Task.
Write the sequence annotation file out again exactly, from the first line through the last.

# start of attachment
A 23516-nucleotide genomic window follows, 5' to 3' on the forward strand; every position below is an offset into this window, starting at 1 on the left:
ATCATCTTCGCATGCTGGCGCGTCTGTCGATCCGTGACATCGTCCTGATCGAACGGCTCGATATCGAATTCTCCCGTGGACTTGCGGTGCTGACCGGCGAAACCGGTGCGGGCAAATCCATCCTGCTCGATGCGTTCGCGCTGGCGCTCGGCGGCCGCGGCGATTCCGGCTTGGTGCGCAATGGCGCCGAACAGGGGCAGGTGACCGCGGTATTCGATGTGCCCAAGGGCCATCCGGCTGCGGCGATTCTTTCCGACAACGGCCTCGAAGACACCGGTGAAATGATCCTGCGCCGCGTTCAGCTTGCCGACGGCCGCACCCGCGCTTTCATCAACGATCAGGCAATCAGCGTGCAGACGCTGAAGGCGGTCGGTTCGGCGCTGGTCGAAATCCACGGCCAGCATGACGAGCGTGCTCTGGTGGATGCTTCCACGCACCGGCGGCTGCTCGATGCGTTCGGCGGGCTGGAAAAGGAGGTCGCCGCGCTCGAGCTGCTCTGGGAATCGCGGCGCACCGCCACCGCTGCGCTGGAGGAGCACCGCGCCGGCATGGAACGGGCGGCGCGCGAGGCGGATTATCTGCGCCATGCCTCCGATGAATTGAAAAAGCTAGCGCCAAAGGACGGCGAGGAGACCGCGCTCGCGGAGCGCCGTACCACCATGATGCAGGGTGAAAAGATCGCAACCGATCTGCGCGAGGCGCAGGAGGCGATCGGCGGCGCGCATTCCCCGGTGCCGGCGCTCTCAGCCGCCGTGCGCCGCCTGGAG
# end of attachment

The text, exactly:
A 23516-nucleotide genomic window follows, 5' to 3' on the forward strand; every position below is an offset into this window, starting at 1 on the left:
ATCATCTTCGCATGCTGGCGCGTCTGTCGATCCGTGACATCGTCCTGATCGAACGGCTCGATATCGAATTCTCCCGTGGACTTGCGGTGCTGACCGGCGAAACCGGTGCGGGCAAATCCATCCTGCTCGATGCGTTCGCGCTGGCGCTCGGCGGCCGCGGCGATTCCGGCTTGGTGCGCAATGGCGCCGAACAGGGGCAGGTGACCGCGGTATTCGATGTGCCCAAGGGCCATCCGGCTGCGGCGATTCTTTCCGACAACGGCCTCGAAGACACCGGTGAAATGATCCTGCGCCGCGTTCAGCTTGCCGACGGCCGCACCCGCGCTTTCATCAACGATCAGGCAATCAGCGTGCAGACGCTGAAGGCGGTCGGTTCGGCGCTGGTCGAAATCCACGGCCAGCATGACGAGCGTGCTCTGGTGGATGCTTCCACGCACCGGCGGCTGCTCGATGCGTTCGGCGGGCTGGAAAAGGAGGTCGCCGCGCTCGAGCTGCTCTGGGAATCGCGGCGCACCGCCACCGCTGCGCTGGAGGAGCACCGCGCCGGCATGGAACGGGCGGCGCGCGAGGCGGATTATCTGCGCCATGCCTCCGATGAATTGAAAAAGCTAGCGCCAAAGGACGGCGAGGAGACCGCGCTCGCGGAGCGCCGTACCACCATGATGCAGGGTGAAAAGATCGCAACCGATCTGCGCGAGGCGCAGGAGGCGATCGGCGGCGCGCATTCCCCGGTGCCGGCGCTCTCAGCCGCCGTGCGCCGCCTGGAG